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J Surg Educ. 2017 Nov - Dec;74(6):e111-e118. doi: 10.1016/j.jsurg.2017.06.014. Epub 2017 Jun 29.

The Effect of Gender on Resident Autonomy in the Operating room.

Author information

1
Department of Surgery, Northwestern University, Feinberg School of Medicine, Chicago, Illinois. Electronic address: smeyerso@nm.org.
2
Department of Surgery, Northwestern University, Feinberg School of Medicine, Chicago, Illinois.
3
Department of Surgery, University of Kentuky, Lexington, Kentucky.
4
Department of Cardiothoracic Surgery, Stanford University, Palo Alto, California.

Abstract

OBJECTIVE:

Discrimination against women training in medicine and surgery has been subjectively described for decades. This study objectively documents gender differences in the degree of autonomy given to thoracic surgery trainees in the operating room.

DESIGN:

Thoracic surgery residents and faculty underwent frame of reference training on the use of the 4-point Zwisch scale to measure operative autonomy. Residents and faculty then submitted evaluations of their perception of autonomy granted for individual operations as well as operative difficulty on a real-time basis using the "Zwisch Me!!" mobile application. Differences in autonomy given to male and female residents were elucidated using chi-square analysis and ordered logistic regression.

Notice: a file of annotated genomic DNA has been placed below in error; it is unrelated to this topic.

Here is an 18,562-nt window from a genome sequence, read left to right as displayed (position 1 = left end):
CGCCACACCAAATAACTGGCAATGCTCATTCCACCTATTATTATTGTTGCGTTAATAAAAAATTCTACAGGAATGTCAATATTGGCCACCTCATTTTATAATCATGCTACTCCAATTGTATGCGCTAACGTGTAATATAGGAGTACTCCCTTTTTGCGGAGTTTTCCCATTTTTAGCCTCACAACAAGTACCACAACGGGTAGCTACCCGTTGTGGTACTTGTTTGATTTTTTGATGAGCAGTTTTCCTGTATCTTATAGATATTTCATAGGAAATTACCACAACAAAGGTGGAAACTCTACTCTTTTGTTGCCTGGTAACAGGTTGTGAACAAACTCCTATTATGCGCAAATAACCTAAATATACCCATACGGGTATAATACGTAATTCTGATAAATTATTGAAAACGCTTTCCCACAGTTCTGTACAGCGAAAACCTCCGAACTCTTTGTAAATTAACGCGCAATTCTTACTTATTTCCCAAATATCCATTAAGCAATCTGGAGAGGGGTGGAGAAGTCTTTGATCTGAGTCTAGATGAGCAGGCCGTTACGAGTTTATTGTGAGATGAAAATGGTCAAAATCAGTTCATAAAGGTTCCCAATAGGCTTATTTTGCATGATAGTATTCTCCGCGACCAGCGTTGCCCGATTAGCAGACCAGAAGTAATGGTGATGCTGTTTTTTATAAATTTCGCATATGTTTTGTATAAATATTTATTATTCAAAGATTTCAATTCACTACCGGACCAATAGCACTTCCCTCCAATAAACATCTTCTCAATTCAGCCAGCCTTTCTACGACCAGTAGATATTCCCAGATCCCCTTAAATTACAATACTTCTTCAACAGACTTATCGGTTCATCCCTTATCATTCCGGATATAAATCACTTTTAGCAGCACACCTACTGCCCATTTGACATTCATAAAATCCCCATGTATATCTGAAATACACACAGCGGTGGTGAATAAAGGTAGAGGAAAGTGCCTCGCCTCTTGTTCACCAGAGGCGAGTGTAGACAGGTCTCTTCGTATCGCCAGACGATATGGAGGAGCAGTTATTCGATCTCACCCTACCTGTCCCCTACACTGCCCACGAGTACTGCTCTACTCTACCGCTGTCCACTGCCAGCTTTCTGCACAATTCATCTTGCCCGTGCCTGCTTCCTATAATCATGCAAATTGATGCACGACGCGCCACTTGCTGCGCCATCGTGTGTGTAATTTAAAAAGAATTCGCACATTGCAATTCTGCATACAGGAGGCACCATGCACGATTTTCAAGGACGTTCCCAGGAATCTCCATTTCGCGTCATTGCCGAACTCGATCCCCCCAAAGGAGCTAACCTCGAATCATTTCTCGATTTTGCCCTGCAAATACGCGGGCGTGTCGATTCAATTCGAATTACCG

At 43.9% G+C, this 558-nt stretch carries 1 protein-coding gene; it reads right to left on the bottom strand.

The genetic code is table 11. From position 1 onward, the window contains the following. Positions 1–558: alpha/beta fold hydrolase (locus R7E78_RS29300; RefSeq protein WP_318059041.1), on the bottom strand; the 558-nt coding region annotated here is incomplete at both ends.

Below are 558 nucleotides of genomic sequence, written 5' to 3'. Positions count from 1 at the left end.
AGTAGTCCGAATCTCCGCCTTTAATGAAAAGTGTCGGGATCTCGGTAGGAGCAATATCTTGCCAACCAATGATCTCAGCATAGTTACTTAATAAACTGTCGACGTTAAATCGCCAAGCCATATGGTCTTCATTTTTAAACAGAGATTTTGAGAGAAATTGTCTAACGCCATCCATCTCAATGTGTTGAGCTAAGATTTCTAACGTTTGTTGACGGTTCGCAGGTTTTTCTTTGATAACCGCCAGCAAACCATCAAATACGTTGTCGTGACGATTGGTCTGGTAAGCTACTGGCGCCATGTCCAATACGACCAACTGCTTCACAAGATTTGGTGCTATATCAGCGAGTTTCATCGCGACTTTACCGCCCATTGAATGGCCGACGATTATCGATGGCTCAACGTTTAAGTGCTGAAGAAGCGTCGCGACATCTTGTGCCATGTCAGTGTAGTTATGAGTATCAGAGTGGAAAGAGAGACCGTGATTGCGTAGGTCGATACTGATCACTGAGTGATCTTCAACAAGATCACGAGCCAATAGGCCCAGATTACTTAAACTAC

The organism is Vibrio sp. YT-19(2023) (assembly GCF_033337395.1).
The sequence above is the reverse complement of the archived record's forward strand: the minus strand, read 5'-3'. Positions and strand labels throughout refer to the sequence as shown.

SETTING:

Seven academic medical centers with thoracic surgery training programs.

PARTICIPANTS:

Volunteer thoracic surgery residents in both integrated and traditional training pathways and their affiliated cardiothoracic faculty.

RESULTS:

Residents (n = 33, female 18%) submitted a total of 596 evaluations to faculty (n = 48, female 12%). Faculty gave less autonomy to female residents with only 56 of 184 evaluations (30.3%) showing meaningful autonomy (passive help or supervision only) compared to 107 of 292 evaluations (36.7%) at those levels for male residents (p = 0.02). Resident perceptions of autonomy showed even more pronounced differences with female residents receiving only 38 of 197 evaluations (19.3%) with meaningful autonomy compared to 133 of 399 evaluations (33.3%) for male residents (p < 0.001). Potential influencing factors explored included attending gender and specialty, case type and difficulty, and resident level of training. In multivariate analysis, only case difficultly, resident gender, and level of training were significantly related to autonomy granted to residents.

CONCLUSIONS:

Evaluations of operative autonomy reveal a significant bias against female residents. Faculty education is needed to encourage allowing female residents more operative autonomy.

KEYWORDS:

Patient Care; autonomy; bias; gender disparity; surgical education

Comment in

PMID:
28669788
DOI:
10.1016/j.jsurg.2017.06.014
[Indexed for MEDLINE]

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